other than emerging into …, i.e., self-unlocking and self-opening into the open. This fundamental meaning of ζῆν and ζωή [95] is such that poetic saying is prompted to elucidate the essence of what we translate as ‘life’ through beholding the light of the sun. Homer says simply: ζῆν καὶ ὁρᾶν φάος ἠελίοιο—to live, i.e., to see the light of the sun. For the Greeks, the early foundational words ζῷον and ζωή have nothing to do with zoology, not even with the biological in a broad sense; just as little does the early foundational word φύσις have to do with what is later called physics or the physical. What the Greek word ζῷον names lies so far from all modern understandings of animal life that the Greeks could even call the gods ζῷα. In its original signification, this name—which names precisely what emerges and is present in emergence—accords absolutely with the essence of the Greek gods, who are the ones who peer in and are, thus, the appearing ones. (The Greeks call even the statues of the gods ζῷα, i.e., those who have emerged on their own and have come to stand in the open.) When we say that the originary word ζῷον/ζωή lies remotely from all animal life, this does not mean that the Greeks lacked knowledge of ‘animals.’ Indeed, they bring them into an appropriate relation to the essence of the gods. However, animality is not thought by them ‘zoologically,’ vaguely, or in a Christian way as the mere lowly in distinction to the ‘higher’ (i.e., the human). Animality, thought in a Greek way, determines itself from out of the ζῷον, from what emerges and then rests properly in itself by not expressing itself. For example, we need only to take a few steps away from the vague and indeterminate modern conception of the bird in order to experience and recognize the bird as the Greeks did: namely, as the animal through whose swaying and hovering the free dimension of the open unfolds, and through whose singing the tidings the call and the enchantment unfold, so that its bird-essence whiles away and disperses in the open. To all of this also necessarily belong closure and the protecting of what is closed, for example, as in mourning. The bird, flying, singing, connects to and points to the open: it [96] is entangled in this. In Greek, σειρά means tether. The Sirens are, ‘in Greek,’ the captivating ones in a manifold sense of the word.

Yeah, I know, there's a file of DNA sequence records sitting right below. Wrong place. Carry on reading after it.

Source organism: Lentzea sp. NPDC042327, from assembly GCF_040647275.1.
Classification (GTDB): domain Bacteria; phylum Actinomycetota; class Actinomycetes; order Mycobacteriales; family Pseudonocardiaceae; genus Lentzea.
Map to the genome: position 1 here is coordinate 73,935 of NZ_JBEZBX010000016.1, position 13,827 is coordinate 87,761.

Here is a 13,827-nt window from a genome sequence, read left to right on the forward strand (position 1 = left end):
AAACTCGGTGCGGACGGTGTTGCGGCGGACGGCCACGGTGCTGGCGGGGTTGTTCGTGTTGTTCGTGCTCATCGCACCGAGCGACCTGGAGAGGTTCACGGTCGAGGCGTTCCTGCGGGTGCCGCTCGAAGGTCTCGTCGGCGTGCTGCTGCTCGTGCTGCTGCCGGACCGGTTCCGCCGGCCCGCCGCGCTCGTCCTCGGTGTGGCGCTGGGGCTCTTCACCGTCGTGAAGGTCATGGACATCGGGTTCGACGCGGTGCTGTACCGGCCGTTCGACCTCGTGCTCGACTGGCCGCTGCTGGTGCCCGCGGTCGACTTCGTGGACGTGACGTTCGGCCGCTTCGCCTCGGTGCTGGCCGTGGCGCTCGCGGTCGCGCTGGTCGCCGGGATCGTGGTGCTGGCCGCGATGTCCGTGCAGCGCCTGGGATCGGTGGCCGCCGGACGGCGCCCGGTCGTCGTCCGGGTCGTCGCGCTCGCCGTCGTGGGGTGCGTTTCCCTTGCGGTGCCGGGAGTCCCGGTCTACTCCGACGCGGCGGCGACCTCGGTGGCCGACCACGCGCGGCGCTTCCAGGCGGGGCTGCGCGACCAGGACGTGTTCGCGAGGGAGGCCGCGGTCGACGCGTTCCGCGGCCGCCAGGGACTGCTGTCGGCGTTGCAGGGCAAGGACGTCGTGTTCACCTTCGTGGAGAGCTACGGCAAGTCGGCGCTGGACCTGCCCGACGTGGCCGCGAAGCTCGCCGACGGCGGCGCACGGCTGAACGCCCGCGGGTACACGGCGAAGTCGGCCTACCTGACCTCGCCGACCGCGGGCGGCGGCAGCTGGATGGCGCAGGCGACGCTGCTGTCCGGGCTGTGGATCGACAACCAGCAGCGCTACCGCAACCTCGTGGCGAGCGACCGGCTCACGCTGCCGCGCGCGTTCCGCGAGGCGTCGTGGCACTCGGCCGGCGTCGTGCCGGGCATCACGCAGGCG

The essential connection between φύσις, ζωή, and ‘light’ manifests itself in the fact that the Greek word for ‘light’—namely φῶς—has the same stem as φύσις and φάος. Also, even still we speak of the ‘light of life,’ though we certainly think neither ‘life’ nor ‘light’ from out of its proper Greek essence of φύσις (and, that means, from out of ἀλήθεια).

c) The ‘violence’ of the translation and the explicit consideration of negation

Heraclitus’s word ἀείζωον says the same as his word τὸ μὴ δῦνόν ποτε. Nonetheless, if we now translate τὸ μὴ δῦνόν ποτε as “the perpetually emerging,” our thinking

72    The Inception of Occidental Thinking